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In his recent Erasmus Lecture, “The Desecration of Man,” Carl Trueman argued that our best response to today's precipitous cultural decline is to cultivate local communities of worship and faithfulness. In the Q&A that followed, Trueman spoke movingly about the power of hospitality as a concrete, personalized expression of kindness and love that can help mend atomization, estrangement, and loneliness. Trueman is right: Hospitality works, but it works because it’s more than useful. As writers such as Christine Pohl and Joshua Jipp have emphasized of late, hospitality is of the essence of the church and her mission. 

The Bible is a grand narrative of divine hospitality. In the beginning, God made room for what is not God, for heaven and earth, the sea and all that is in them. Creation is an act of divine hospitality by which God welcomed into existence what is not. God spread a table and opened his hand to satisfy the desires of every living thing. The six days end with an invitation to a feast: “Behold, I have given you every plant yielding seed and every tree that has fruit yielding seed. It shall be bread for you” (Gen. 1:29).

East in Eden, God planted a garden where he hosted man. The drama of redemption began with a busted feast, when Adam and Eve refused God’s invitation to the tree of life and instead seized the forbidden fruit of the tree of knowledge. Adam and Eve fell because they abused the Creator’s hospitality. They were expelled from the garden, and the generous earth turned stingy. Adam and all his descendants were exiled from God’s house of hospitality.

God was determined to receive man and all creatures to himself so all might rejoice together in his peaceable kingdom. In the tabernacle and temple, he partially restored the original garden. Yahweh drew near to Israel and lived among them, so they could enter his courts to eat, drink, and rejoice. At Yahweh’s holy feast hall, Israel approached closer to God than any humans had since Eden. In the fullness of time, to draw his people still nearer, the Father sent the Son into the world to dwell not in curtains or stone, nor to hide behind a veil. The Word tabernacled in human flesh and displayed the glory of the Father for all to see.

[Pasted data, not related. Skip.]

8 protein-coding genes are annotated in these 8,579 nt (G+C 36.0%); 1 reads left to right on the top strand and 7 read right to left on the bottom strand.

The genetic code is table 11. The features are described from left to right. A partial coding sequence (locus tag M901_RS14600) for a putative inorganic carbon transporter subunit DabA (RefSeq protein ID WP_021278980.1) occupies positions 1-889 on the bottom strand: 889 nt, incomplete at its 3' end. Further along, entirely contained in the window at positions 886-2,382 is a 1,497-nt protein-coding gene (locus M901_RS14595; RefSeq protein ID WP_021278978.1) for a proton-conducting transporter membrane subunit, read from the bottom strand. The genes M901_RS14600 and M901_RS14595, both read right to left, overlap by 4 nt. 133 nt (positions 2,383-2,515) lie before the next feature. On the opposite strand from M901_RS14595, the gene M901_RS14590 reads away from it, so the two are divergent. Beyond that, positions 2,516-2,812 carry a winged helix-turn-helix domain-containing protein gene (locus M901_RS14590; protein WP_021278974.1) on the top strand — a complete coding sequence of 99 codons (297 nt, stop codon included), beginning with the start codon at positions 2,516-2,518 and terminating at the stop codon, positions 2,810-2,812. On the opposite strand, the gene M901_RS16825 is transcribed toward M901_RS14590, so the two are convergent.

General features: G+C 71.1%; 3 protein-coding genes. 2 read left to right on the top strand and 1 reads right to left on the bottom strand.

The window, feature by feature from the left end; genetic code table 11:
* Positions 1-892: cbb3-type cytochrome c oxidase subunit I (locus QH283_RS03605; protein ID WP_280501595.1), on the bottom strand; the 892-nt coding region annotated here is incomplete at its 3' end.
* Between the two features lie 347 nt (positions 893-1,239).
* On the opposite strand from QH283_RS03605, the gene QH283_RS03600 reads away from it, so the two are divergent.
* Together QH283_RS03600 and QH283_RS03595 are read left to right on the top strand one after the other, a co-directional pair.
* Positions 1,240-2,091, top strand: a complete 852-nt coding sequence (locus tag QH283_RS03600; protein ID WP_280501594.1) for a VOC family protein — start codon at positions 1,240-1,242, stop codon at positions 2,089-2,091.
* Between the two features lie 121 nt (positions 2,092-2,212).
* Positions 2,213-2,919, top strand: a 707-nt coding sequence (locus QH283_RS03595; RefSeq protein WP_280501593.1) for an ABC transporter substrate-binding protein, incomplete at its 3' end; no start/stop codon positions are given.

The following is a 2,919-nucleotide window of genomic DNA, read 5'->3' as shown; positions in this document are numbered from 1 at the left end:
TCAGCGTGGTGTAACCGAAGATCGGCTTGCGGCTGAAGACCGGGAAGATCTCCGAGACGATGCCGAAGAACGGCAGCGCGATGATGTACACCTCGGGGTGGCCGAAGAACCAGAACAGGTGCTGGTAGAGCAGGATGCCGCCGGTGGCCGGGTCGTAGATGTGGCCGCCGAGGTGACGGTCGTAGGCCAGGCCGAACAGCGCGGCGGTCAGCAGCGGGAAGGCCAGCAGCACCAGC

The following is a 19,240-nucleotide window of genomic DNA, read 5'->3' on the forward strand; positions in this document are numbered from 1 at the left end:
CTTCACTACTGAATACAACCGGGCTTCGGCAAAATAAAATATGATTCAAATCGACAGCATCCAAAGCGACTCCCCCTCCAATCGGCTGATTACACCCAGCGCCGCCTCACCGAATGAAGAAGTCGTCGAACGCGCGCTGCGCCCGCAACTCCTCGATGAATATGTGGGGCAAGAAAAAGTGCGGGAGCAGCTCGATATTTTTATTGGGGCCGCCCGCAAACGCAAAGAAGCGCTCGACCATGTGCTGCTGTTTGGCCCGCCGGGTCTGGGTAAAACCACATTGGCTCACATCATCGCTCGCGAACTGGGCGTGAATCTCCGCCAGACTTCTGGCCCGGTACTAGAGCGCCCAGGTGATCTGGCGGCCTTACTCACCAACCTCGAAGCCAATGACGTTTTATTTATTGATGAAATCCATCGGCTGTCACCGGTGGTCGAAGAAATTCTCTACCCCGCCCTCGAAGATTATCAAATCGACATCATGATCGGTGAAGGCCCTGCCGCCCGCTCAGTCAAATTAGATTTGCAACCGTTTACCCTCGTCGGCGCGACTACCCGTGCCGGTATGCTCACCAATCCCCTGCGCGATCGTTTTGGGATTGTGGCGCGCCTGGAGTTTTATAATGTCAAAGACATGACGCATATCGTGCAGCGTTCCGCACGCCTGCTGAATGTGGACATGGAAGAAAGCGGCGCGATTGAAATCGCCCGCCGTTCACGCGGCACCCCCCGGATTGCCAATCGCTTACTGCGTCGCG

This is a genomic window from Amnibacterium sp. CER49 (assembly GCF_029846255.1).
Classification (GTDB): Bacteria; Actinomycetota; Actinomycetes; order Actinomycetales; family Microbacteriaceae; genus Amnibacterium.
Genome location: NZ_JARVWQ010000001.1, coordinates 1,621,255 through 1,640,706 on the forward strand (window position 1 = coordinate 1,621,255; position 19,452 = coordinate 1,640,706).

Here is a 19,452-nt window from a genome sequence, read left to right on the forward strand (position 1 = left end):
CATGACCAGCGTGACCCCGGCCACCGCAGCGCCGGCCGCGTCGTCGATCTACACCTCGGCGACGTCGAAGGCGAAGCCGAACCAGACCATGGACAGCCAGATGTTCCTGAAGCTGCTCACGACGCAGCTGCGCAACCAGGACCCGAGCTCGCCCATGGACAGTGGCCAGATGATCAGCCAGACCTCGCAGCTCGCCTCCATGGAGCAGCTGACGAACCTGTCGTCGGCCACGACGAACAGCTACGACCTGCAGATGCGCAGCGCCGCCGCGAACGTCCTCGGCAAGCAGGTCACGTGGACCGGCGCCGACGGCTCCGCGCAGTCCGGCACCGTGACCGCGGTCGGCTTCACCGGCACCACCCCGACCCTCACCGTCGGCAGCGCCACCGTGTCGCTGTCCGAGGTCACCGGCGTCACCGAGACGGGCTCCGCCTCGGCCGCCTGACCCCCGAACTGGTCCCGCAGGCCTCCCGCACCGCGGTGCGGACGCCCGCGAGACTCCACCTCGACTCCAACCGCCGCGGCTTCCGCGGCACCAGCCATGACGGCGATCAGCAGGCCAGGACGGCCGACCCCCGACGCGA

Through Jesus, the Father re-established his table at the center of the church, which is the center of the world. His hospitality makes the church. Baptism is an invitation into the Father’s house, where we are more than guests. Receiving the Father’s hospitality, we become the Father’s hospitality. The church is the human temple of God, the fulfilled house of hospitality, anticipating the eschaton when God will open his cosmic banquet. 

Hospitality isn’t just what we receive or what we do. Hospitality is what we are. The church exists to invite those who are still exiled in Adam to share the table of the Father through Jesus his Son. Our life together is a life of welcome to neighbors, friends, and brothers and sisters in Christ—but also to strangers, to outcasts, to the forgotten. We keep the feast for the sake of the world, so the Father’s hospitality will not vanish from the earth.

Our hospitality is rooted in the character of God. The living God is an eternally hospitable God. He is hospitable because he’s Triune. God isn’t a blob or a block or a wispy fog, but more like a family or a society, a communion of eternal Persons. Communion, fellowship, friendship, self-giving love—this is the life of God. As the Son, Jesus is “in” the Father, and the Father is “in” him, so that there’s perfect correspondence, a perfect family likeness between Father and Son. As Jesus told Philip, we see the Father in him. There’s no stern, merciless Father lurking behind the compassionate Savior. What you see is what you get, because the Father is in the Son and the Son is in the Father. And both Father and Son dwell “in” the Spirit, so that, when the Spirit comes to be with us, Jesus promises, “We”—the Father and the Son—“will come to him and make Our abode with him.” 

Here is the deepest root of hospitality: The Father opens himself to make room for the Son; the Son is roomy enough to be the eternal dwelling place of the Father; the Spirit makes room in each for each, and in himself for both. God welcomes God: That’s who God is. And in Christ Jesus, God welcomes us. The Father dwells in the Son, and the Son in the Father. And in Christ Jesus, they dwell in us and we in them. God is roomy enough for God, and in Christ Jesus he makes room in himself for us. Living as the Father’s hospitality, we imitate the eternal Son, carry on his mission, and prove ourselves to be sons and daughters of a heavenly Father. As the Father’s living house of hospitality, we become the human image of the living God, whose life is joyful welcome.

Peter J. Leithart is president of the Theopolis Institute, and organizing pastor of Immanuel Reformed Church in Birmingham, Alabama.

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Image by Rectorstdavids via Creative Commons. Image cropped.

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